A reporter/writer named Joan Olsson, who holds three doctorates and has been studying and working on antiracism for over 20 years, has written a piece called “Detour Spotting” that spells out for us how societal education takes place and how it keeps white people in charge and in power. Let her speak to you about the most ignored and most volatile issue in American politics and American society today (as it was in yesteryear). [All emphases are mine].

For white people living in North America learning to be antiracist is a reeducation process. We must unlearn our thorough racist conditioning to reeducate and recondition ourselves as antiracists. There is scant social or political encouragement for this journey of reeducation. We are constantly tempted to detour off course by the racist propaganda of society and our own guilt and denial… to continue this journey takes bold and stubborn effort.

No white person has ever lived in a non-racist North America. We were never taught the skills of antiracist living. Indeed, we were carefully taught the opposite: how to maintain our white privilege. Racism, the system of oppression (of people of color) and advantage (for white people) depends on the collusion and cooperation of white people for its perpetuation.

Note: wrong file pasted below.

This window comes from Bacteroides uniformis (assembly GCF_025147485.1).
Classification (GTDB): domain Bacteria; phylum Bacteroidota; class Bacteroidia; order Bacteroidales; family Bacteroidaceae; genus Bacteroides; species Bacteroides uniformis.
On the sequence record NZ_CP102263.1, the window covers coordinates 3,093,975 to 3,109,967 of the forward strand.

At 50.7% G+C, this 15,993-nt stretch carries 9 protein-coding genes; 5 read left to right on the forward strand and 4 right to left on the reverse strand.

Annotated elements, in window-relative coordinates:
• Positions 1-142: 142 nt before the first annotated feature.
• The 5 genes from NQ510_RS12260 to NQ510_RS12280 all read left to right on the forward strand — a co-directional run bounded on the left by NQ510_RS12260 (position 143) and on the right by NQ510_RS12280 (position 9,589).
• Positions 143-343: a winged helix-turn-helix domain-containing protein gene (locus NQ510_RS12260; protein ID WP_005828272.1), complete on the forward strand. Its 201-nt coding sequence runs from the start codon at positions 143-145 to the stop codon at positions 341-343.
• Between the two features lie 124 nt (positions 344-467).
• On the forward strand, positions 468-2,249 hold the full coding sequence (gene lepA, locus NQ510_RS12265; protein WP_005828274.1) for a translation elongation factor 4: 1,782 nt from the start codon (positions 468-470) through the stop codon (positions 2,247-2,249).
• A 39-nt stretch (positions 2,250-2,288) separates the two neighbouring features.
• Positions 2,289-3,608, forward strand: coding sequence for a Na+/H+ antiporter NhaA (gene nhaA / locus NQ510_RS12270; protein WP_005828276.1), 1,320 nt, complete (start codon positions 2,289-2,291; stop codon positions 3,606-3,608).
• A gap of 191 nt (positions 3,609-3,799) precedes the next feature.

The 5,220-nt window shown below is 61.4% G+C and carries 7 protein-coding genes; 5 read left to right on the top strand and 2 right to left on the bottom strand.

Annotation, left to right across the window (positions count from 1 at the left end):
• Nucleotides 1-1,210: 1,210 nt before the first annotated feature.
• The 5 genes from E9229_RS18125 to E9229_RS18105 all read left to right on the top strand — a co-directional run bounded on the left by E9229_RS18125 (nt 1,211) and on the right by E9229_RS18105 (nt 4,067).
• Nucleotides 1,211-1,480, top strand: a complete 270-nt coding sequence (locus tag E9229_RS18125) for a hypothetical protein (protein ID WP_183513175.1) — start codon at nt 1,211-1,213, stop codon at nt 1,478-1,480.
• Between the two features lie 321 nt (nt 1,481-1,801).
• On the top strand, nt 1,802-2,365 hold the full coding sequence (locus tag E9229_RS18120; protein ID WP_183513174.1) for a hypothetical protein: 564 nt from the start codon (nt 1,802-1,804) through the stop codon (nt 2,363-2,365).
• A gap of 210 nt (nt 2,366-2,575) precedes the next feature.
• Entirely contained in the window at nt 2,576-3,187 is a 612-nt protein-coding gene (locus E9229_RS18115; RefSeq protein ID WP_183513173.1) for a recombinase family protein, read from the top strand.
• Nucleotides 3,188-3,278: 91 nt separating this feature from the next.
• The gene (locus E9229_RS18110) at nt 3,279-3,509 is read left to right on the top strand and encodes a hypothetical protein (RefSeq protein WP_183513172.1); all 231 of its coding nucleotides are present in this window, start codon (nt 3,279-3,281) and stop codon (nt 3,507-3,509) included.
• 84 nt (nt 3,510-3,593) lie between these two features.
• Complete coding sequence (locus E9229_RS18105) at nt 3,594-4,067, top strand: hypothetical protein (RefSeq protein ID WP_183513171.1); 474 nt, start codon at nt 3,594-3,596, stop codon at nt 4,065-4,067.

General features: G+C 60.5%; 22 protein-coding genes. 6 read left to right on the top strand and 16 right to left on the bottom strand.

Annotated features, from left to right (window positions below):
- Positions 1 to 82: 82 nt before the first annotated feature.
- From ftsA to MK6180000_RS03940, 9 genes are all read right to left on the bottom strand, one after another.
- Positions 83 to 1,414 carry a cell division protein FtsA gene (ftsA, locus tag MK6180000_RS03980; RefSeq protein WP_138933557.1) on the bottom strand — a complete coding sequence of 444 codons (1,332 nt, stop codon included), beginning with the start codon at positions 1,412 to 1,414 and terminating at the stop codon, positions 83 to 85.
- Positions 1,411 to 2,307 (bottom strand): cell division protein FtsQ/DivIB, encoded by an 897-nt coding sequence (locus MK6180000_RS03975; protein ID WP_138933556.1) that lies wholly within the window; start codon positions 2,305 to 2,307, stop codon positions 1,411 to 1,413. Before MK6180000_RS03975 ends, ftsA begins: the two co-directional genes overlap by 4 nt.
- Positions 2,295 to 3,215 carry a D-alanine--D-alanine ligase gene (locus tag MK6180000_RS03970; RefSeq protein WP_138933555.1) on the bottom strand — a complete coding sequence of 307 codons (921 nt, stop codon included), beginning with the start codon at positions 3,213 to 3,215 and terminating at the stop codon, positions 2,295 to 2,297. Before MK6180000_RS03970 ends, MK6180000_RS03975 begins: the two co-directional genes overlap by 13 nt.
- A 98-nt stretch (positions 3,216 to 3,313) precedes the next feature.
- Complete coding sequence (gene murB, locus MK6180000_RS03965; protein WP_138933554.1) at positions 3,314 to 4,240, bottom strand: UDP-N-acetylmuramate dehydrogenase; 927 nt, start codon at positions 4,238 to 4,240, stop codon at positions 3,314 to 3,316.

“Most of us first became aware of racial prejudice and injustice as children. As white infants we were fed a pabulum of racist propaganda. That early "training" was comprehensive and left little room for question, challenge or doubt. Our childhood games, rhymes and media conspired: "Eenie, meenie, minie, mo; Catch a n...r by his toe..." We played cowboys and Indians. All of us knew the Indians were bad and had to die. “Black” was equated with dirt, bad moods and attitudes, a family miscreant, denigration and rejection (as in being black-balled); with evil and with death.

“As Lillian Smith acknowledged: ‘These ceremonials in honor of white supremacy, performed from babyhood, slip from the conscious mind down deep into muscles and glands and become difficult to tear out.’ Our generous child wisdom told us racism was wrong, but there was no escaping the daily racist catechism. We internalized our beliefs about people of color…and about being white. Those internalized attitudes became actualized into racist behavior.